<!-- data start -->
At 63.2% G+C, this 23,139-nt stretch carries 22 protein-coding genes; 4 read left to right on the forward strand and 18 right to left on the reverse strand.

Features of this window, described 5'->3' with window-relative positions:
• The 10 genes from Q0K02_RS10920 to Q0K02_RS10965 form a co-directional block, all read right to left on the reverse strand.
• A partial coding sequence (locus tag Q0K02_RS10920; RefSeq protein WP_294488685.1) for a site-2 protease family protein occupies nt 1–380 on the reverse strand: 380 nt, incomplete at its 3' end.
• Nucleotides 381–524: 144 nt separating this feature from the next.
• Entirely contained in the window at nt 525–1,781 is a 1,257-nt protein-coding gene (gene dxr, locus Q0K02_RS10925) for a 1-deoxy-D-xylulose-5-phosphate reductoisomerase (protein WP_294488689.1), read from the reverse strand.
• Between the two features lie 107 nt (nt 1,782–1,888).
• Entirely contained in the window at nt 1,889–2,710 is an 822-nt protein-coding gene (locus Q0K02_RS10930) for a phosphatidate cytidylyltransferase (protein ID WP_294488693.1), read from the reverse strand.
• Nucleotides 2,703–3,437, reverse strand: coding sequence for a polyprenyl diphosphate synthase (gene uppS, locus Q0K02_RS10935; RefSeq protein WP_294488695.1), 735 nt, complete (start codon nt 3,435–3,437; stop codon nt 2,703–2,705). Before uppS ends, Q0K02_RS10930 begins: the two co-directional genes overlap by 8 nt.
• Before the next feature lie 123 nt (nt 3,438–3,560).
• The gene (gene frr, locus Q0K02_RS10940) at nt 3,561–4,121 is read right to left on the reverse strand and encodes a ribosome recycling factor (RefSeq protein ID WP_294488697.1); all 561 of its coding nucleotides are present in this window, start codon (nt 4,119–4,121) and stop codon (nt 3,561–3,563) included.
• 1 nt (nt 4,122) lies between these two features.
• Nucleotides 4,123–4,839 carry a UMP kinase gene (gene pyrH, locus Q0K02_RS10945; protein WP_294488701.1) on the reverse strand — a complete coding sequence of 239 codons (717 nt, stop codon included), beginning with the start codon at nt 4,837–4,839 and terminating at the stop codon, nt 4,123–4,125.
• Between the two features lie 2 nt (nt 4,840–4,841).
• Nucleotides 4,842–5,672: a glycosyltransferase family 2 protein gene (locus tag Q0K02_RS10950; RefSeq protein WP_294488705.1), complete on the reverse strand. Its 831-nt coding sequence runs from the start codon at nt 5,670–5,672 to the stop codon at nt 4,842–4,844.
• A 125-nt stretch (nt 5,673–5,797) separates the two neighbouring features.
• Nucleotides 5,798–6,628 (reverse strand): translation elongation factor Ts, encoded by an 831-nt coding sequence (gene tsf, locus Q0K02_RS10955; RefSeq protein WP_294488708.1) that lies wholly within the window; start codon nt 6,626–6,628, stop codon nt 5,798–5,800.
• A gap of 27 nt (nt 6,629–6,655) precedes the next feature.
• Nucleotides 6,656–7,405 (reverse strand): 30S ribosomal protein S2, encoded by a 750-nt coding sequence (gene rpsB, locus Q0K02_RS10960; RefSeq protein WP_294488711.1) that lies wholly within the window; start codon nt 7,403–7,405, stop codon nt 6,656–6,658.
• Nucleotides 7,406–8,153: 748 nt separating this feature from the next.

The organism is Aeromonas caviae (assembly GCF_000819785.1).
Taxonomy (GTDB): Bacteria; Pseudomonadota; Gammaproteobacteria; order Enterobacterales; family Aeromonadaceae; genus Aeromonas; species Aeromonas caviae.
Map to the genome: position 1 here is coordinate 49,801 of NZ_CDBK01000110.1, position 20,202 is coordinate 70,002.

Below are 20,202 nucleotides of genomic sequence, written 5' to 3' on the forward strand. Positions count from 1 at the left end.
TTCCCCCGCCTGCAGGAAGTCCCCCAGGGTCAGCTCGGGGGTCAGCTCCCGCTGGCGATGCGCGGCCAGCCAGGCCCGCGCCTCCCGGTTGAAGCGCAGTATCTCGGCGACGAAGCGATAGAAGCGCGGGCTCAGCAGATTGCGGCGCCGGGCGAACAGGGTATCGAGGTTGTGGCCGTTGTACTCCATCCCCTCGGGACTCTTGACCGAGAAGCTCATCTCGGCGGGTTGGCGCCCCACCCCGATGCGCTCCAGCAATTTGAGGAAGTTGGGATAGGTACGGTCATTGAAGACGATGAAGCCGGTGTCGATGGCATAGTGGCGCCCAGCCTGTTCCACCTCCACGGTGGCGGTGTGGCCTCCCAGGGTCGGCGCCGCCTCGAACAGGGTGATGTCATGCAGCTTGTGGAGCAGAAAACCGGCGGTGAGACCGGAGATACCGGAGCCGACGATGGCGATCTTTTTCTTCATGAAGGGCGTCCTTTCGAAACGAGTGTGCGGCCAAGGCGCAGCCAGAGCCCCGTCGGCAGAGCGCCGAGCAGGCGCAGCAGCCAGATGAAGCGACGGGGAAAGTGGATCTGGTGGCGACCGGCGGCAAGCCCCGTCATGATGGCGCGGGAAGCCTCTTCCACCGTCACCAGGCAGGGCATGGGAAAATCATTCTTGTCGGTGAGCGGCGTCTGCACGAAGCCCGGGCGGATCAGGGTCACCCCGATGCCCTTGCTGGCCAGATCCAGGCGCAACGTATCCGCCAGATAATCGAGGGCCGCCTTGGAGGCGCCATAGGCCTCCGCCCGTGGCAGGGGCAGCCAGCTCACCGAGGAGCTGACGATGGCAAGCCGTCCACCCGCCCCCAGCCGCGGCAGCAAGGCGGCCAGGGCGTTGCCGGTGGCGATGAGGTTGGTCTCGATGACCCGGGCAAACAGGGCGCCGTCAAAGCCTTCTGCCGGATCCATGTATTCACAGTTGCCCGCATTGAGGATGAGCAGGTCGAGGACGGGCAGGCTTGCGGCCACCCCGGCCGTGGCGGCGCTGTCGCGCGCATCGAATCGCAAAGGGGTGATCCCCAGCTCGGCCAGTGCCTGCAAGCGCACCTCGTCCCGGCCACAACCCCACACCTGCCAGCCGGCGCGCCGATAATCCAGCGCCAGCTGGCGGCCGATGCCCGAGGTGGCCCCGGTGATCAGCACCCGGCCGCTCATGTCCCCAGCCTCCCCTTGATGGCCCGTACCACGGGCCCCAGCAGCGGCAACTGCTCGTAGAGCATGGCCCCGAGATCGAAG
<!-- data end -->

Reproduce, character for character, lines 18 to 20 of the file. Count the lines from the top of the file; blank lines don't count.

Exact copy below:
• A gap of 27 nt (nt 6,629–6,655) precedes the next feature.
• Nucleotides 6,656–7,405 (reverse strand): 30S ribosomal protein S2, encoded by a 750-nt coding sequence (gene rpsB, locus Q0K02_RS10960; RefSeq protein WP_294488711.1) that lies wholly within the window; start codon nt 7,403–7,405, stop codon nt 6,656–6,658.
• Nucleotides 7,406–8,153: 748 nt separating this feature from the next.